How do I get permission? • Make your request in writing (e-mail is OK) stating all intended purposes, where it will appear, for how long, and who will see it or have access to it. • If you intend to share the work containing the image electronically in any form; e.g. online, in Blackboard, or a personal website, you need to declare this. • Conference posters, papers, presentations are often published online, so you must ensure that your request asks for permission covering sharing in print and online.
What if I can’t get permission? • Allow enough time as rights owners may not always reply quickly…or may ignore you • NO means no,YES means yes and NO REPLY means NO! • If you can’t get permission, and you’re not covered by an exception, find a substitute or remove it from any versions archived or shared to avoid infringement.
How do I make sure I don’t infringe? • Be careful…statutory exceptions are legal defences only and can be challenged. • You should be able to demonstrate that your use meets the exception criteria. • If you answer yes to any of the following, you probably need permission. – Does your use damage the interests of the rights owner? – Is your use substantial in quality/quantity?
USING IMAGES How do I credit or cite images? How and where can I find cool images to use in my work? Where can I find more help?
Citing images: why and how • You need to cite images – So others can find the source / owner of the content for themselves. – To acknowledge the creator and/or copyright owner as required by copyright law under moral rights.
Crediting and referencing • Credit images appropriately. – This might be ‘newspaper style’ with image captions stating copyright owner and / or creator for a poster, or as ‘reference list’ by listing your sources at the end, or in a bibliography. • Cite according to the conventions of your chosen referencing style: Pears, R. Shields, G. (2013) Cite them right: an essential referencing guide, Palgrave Macmillan, (e-book) contains guidance on how to cite images according to your chosen referencing style. Library advice on referencing: www.brunel.ac.uk/services/library/learning/referencing
Internet for image searching • JISC Digital Media have developed a very useful tutorial specifically for the Higher Education sector on finding copyright cleared images for your work www.vtstutorials.ac.uk/tutorial/imagesearching/
Image sources: ClipArt • Try Microsoft Office ClipArt (From the Insert menu in Word, PowerPoint, etc.) • This is licensed to all staff and students under the University’s educational software licence. • Office ClipArt can be used online, in publications etc. under software licence! • Acknowledgement is not required, but a brief statement (eg at the end of a presentation) helps others know where your images are from.
Office ClipArt • Office ClipArt images can be modified under the educational software licence. • Search by keyword – you can limit your search to file types, e.g. to photographs, or illustrations. Use a common concept or generic term as a keyword, or be creative… • You can also search Office.com online to expand the image selection – they are added to all the time. Example of health related images found using OfficeClipArt
Office ClipArt • Modifying images normally requires permission, but this is covered under the software licence. • To modify an image easily in Word or PowerPoint: – After you insert an image double-click it to view the Adjust menu – Experiment: options allow you to change colour, blur, sharpen, add texture, etc.You can also use crop tools to crop an image to a shape, or cut out bits you don’t need.
Other cool image sources Flickr www.flickr.com/ • You can find lots of useful images here under free- to-use licences inThe Commons. • Not all images can be used freely, so you need to check carefully.You’ll need permission for All rights reserved; other licences may have conditions. • See this really useful guide to finding images on Flickr by Jisc Digital Media: www.jiscdigitalmedia.ac.uk/guide/finding-images-on-flickr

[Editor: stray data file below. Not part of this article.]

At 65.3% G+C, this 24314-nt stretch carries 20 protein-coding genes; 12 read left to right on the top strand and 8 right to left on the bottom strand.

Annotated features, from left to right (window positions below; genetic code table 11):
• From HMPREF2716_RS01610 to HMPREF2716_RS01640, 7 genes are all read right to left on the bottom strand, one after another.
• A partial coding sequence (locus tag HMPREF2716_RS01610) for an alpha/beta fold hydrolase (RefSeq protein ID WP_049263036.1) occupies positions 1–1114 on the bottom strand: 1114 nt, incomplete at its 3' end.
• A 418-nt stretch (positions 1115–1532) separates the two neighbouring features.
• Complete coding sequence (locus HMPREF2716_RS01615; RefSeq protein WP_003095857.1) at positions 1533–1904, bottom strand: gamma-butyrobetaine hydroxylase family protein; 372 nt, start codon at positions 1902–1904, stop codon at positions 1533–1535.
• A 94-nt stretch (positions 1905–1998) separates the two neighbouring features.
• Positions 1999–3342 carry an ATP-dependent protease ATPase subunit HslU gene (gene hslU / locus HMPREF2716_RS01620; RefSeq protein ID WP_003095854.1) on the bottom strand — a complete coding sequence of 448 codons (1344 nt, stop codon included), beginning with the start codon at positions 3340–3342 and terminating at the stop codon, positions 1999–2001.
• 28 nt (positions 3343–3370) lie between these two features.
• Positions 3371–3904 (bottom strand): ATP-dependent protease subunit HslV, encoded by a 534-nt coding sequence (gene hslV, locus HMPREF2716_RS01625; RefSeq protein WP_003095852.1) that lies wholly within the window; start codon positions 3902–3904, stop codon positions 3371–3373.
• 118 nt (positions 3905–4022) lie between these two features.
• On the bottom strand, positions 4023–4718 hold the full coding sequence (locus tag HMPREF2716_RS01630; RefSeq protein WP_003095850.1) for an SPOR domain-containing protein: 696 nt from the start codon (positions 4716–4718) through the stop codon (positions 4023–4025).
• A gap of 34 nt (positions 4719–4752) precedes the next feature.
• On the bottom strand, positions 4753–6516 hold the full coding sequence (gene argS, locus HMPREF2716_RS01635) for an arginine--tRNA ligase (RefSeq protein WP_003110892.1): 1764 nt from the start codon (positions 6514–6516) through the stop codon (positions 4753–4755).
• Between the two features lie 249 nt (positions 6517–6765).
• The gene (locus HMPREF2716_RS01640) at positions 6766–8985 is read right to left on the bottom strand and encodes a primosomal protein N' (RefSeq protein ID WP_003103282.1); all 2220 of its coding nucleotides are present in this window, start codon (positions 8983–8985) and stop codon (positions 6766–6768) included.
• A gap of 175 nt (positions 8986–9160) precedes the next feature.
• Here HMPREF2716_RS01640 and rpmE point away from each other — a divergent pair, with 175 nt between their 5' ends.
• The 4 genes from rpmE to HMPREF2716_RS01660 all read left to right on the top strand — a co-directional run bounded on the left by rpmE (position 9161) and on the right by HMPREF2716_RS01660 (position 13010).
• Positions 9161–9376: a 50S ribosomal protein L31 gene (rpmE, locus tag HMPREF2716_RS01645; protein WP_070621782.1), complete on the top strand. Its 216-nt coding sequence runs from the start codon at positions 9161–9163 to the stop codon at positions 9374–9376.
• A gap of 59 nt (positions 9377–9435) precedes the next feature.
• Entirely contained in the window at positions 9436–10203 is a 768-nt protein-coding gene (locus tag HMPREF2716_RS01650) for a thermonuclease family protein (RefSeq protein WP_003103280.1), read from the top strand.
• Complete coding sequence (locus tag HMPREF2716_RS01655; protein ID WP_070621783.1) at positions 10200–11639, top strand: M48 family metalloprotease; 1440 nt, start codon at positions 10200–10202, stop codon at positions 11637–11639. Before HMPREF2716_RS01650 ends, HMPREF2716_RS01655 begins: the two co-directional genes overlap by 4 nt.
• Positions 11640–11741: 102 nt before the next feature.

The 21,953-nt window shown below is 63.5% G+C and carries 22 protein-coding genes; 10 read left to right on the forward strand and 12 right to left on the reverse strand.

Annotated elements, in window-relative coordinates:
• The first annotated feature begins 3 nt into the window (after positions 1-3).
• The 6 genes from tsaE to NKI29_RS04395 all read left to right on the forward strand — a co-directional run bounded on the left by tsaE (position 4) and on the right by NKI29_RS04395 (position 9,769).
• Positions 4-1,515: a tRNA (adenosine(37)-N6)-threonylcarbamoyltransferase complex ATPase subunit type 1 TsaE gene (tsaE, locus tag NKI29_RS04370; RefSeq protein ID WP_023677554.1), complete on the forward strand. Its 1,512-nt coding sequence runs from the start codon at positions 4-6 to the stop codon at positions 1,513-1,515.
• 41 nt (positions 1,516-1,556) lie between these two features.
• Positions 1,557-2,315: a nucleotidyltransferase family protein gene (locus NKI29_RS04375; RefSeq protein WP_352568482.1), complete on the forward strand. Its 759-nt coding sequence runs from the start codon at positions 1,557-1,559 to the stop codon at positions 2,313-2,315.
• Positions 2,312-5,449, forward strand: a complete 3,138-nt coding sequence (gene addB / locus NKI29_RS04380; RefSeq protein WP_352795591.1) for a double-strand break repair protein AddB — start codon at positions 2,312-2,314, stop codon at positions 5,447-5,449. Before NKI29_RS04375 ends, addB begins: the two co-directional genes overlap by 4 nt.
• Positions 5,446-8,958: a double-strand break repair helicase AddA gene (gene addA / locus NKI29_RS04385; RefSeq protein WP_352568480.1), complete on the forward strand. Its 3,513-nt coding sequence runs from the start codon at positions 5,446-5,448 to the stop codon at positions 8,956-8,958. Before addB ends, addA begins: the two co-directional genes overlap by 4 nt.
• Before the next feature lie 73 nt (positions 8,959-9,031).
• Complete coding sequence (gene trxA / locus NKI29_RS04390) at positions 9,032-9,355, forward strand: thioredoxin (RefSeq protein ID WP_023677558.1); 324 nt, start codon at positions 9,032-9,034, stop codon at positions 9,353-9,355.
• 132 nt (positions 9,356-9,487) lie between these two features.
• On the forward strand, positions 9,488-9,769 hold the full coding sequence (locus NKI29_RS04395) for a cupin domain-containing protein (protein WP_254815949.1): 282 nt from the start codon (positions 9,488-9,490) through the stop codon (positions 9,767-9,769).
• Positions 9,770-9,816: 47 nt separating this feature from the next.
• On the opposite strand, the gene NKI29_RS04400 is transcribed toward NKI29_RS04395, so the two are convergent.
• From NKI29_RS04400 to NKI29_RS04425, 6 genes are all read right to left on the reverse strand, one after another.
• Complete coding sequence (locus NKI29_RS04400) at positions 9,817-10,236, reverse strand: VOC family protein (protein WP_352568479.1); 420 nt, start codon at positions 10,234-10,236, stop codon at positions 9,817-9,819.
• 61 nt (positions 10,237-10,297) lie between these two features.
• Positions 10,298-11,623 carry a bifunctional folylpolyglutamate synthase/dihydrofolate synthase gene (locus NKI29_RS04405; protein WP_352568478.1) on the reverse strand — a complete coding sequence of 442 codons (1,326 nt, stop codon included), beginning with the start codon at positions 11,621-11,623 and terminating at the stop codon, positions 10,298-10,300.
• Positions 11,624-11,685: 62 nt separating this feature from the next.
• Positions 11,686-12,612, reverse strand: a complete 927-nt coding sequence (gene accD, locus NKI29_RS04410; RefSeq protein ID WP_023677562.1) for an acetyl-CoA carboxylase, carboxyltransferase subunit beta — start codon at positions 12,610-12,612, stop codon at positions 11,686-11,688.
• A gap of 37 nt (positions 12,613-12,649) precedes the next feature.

Some more image sources MorgueFile: www.morguefile.com/ • For more unusual free photographic images which can be used and shared in presentations, or for illustration / design purposes. • This site also contains stock photo images on from other providers which are not free. Browse or filter free images using the MorgueFile tab.
Even more image sources Getty Images: http://www.gettyimages.co.uk/ • 35 million images freely available for use on websites, blog posts and in social media. • By making them available, Getty hopes to make it easier for them and their photographers to get credit for images used online. • They will also be able to track usage and gain useful data on where, how and by whom images are used and shared.
Getty Images • To find images you can embed, search by keyword: http://www.gettyimages.co.uk/ • When you find an image you like, hover over it to see whether it is one of the free ones that you can embed – look for the embed symbol </>. • Click the symbol to reveal the embed code which you can then copy and paste into your content.
Paid images • You can also purchase images cheaply from stock photo providers either as a one-0ff, or through a subscription. • Getty Images (not all are free), Fotolia and iStockPhoto are among some of the most well- known providers. • You’ll need to observe any terms and conditions relating to usage and form of credit.
Best practice • Use copyright cleared image sources • Cite and reference images! • Ask yourself whether you can justify your use under fair dealing or other statutory exceptions if challenged. • Be ready to remove any material if you will be distributing it more widely, replacing with material you can use as soon as there is a complaint – even if you feel your use is justified.
It can be a minefield! For help get in touch: Monique Ritchie Research Librarian and Copyright Officer Library, Brunel University E-mail email@example.com Web www.brunel.ac.uk/library Copyright www.brunel.ac.uk/services/library/learning/copyright Twitter @brunelcopyright Research www.brunel.ac.uk/services/library/research Twitter @BrunelResComms This work is licensed under the Creative Commons Attribution-NonCommercial 4.0 International Licence. To view a copy of this license, visit http://creativecommons.org/licenses/by-nc/4.0/ Except where indicated, all images are obtained from Microsoft Office ClipArt under the terms of a Microsoft Office educational software licence. 2014 © Brunel University